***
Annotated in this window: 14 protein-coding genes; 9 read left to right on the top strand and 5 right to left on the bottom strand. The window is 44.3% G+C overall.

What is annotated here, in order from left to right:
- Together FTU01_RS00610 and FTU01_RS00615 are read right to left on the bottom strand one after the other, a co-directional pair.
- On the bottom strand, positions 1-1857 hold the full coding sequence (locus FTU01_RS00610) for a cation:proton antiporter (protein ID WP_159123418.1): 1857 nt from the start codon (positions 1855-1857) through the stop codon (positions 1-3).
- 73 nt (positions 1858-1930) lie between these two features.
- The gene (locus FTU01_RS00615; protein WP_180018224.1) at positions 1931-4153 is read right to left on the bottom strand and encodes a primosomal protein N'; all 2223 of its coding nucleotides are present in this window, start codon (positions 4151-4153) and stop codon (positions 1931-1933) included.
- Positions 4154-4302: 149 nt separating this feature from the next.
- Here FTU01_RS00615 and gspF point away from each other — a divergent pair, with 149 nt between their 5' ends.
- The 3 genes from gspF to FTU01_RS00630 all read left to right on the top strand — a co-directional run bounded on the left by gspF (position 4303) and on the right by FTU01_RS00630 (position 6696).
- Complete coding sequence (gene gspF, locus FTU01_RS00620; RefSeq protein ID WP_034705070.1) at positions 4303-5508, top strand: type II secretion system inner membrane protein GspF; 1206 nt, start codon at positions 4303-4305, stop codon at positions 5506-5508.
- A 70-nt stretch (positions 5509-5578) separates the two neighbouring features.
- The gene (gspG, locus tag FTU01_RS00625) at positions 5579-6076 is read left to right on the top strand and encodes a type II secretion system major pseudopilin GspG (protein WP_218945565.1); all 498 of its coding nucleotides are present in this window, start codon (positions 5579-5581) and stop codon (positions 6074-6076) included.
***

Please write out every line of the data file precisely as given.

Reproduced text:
Annotated in this window: 14 protein-coding genes; 9 read left to right on the top strand and 5 right to left on the bottom strand. The window is 44.3% G+C overall.

What is annotated here, in order from left to right:
- Together FTU01_RS00610 and FTU01_RS00615 are read right to left on the bottom strand one after the other, a co-directional pair.
- On the bottom strand, positions 1-1857 hold the full coding sequence (locus FTU01_RS00610) for a cation:proton antiporter (protein ID WP_159123418.1): 1857 nt from the start codon (positions 1855-1857) through the stop codon (positions 1-3).
- 73 nt (positions 1858-1930) lie between these two features.
- The gene (locus FTU01_RS00615; protein WP_180018224.1) at positions 1931-4153 is read right to left on the bottom strand and encodes a primosomal protein N'; all 2223 of its coding nucleotides are present in this window, start codon (positions 4151-4153) and stop codon (positions 1931-1933) included.
- Positions 4154-4302: 149 nt separating this feature from the next.
- Here FTU01_RS00615 and gspF point away from each other — a divergent pair, with 149 nt between their 5' ends.
- The 3 genes from gspF to FTU01_RS00630 all read left to right on the top strand — a co-directional run bounded on the left by gspF (position 4303) and on the right by FTU01_RS00630 (position 6696).
- Complete coding sequence (gene gspF, locus FTU01_RS00620; RefSeq protein ID WP_034705070.1) at positions 4303-5508, top strand: type II secretion system inner membrane protein GspF; 1206 nt, start codon at positions 4303-4305, stop codon at positions 5506-5508.
- A 70-nt stretch (positions 5509-5578) separates the two neighbouring features.
- The gene (gspG, locus tag FTU01_RS00625) at positions 5579-6076 is read left to right on the top strand and encodes a type II secretion system major pseudopilin GspG (protein WP_218945565.1); all 498 of its coding nucleotides are present in this window, start codon (positions 5579-5581) and stop codon (positions 6074-6076) included.